7 Photos of Diving Among Humpbacks in Tonga

Whale Pod

Each year, in the Austral winter, humpback whales make one of the longest journeys of any mammal on earth: They travel some 5,000 miles from the cold waters of Antarctica—where they feed during the Austral summer—to the warm waters of Tonga, where they give birth and rest.

Humans, too, are known to dive the waters of Tonga, where there are long-standing and community-supporting traditions of free diving and tourism, though not as much whale research as you might expect.

The photos here were taken in the summer of 2014 by photographer and conservationist Hussain Aga Khan as part of his Focused on Nature project.

And we’re going back in August.

Three humpback individuals undulate through the water, providing multiple views of their impressive form in a single view. (Photo by Hussain Aga Khan)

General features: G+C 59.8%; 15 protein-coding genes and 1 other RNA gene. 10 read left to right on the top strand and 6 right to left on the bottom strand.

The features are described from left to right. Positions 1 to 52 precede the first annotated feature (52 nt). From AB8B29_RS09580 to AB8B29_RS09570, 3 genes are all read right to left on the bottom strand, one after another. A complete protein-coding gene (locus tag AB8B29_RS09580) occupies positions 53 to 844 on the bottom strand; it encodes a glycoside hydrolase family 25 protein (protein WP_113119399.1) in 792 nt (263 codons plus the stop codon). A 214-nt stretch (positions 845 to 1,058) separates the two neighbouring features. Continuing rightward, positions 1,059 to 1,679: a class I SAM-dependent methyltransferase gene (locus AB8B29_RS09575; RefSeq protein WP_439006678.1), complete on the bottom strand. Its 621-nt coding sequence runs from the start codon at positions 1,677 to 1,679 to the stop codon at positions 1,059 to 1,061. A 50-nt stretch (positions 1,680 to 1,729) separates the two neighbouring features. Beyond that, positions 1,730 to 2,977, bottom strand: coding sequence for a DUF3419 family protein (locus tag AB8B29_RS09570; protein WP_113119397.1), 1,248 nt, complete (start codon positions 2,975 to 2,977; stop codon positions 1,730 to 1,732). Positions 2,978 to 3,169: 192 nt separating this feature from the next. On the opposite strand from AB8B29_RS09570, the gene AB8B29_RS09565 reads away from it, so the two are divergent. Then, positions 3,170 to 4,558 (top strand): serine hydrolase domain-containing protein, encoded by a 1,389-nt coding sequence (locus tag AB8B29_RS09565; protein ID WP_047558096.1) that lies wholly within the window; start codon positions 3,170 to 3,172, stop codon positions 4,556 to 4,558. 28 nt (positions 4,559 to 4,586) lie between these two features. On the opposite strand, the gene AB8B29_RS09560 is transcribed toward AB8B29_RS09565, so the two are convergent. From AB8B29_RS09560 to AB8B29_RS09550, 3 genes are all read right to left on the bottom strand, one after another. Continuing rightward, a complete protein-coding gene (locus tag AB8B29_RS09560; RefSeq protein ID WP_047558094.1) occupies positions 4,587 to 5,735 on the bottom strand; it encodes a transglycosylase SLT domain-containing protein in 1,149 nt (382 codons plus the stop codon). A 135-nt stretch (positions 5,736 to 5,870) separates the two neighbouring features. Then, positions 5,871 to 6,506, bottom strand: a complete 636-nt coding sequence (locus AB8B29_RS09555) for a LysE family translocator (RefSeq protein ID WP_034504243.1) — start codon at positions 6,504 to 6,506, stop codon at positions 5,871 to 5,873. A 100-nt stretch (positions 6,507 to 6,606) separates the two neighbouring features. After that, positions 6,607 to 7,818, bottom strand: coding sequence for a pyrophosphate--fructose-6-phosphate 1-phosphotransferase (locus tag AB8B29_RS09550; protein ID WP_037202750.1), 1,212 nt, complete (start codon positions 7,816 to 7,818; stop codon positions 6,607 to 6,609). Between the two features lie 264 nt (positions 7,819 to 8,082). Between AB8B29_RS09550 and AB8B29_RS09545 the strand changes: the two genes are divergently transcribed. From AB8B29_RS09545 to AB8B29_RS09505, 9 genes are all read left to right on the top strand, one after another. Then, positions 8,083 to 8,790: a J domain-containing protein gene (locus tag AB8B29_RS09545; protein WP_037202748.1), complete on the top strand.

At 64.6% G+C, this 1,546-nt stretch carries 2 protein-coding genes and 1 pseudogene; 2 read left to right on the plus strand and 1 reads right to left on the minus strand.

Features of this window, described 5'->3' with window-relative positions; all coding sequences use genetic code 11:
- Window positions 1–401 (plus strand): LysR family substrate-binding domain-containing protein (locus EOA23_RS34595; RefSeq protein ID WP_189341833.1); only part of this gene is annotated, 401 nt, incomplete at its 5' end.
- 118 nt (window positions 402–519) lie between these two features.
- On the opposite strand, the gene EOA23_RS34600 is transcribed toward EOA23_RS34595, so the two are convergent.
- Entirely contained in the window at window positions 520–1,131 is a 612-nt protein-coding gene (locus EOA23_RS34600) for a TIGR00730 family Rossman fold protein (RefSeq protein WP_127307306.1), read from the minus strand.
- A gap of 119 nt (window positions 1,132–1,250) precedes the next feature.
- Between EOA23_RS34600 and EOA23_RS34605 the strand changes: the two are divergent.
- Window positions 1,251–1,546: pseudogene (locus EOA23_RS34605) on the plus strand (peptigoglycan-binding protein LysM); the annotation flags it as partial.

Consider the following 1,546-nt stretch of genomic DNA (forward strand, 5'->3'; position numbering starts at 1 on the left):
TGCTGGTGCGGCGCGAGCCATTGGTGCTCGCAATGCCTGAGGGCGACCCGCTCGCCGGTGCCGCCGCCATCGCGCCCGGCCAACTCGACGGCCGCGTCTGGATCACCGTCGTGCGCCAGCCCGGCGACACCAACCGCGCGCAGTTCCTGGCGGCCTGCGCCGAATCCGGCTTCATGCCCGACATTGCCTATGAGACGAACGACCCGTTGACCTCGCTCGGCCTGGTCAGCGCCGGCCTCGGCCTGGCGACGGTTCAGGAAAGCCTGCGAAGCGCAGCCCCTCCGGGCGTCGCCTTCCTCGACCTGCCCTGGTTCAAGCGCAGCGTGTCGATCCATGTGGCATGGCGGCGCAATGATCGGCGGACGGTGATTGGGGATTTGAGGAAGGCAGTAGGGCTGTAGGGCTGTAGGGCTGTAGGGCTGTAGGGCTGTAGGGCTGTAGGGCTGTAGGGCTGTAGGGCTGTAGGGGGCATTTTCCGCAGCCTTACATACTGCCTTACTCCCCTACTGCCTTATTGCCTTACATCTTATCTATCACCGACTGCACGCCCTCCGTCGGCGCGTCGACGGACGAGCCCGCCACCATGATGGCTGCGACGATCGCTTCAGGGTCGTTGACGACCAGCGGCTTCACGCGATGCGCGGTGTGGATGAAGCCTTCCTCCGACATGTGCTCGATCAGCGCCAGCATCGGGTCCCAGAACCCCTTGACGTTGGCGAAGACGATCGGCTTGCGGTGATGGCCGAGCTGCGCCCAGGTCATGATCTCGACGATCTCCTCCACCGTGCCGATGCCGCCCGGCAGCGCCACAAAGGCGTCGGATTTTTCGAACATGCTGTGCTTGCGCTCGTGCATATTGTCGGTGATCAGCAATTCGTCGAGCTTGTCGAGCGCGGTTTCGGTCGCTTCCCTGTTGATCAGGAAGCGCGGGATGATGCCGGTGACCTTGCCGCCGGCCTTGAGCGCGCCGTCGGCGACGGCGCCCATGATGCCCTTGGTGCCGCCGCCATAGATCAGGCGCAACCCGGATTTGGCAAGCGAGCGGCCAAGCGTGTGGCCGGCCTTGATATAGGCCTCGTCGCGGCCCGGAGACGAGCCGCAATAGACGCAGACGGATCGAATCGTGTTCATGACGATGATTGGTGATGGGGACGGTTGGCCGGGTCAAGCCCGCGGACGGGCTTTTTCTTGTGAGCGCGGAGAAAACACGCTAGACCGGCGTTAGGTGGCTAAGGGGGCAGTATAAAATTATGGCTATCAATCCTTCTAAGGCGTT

A calf passes below with its fleshy skin and shorter snout giving away its young age. (Photo by Hussain Aga Khan)
Put Into Perspective
The light skin and small body of the calf become more noticeable when compared to its mother at a distance. (Photo by Hussain Aga Khan)
Above and Below
Seeing how comfortable whales are below the waves, it can be hard to believe that 50 million years ago, their ancestors weren’t swimming int he depths, but walking on the shores. (Photo by Hussain Aga Khan)
The Great Unknown
Small fish feed on the microscopic organisms making their home on this humpback’s skin. Below, the sun’s rays peter out in the inky depths of the sea. (Photo by Hussain Aga Khan)
Never Forget a Face
The mottled coloring of humpbacks is as individually distinct as the swirl of human fingerprints, and is used by researchers to recognize specific whales throughout —> Read More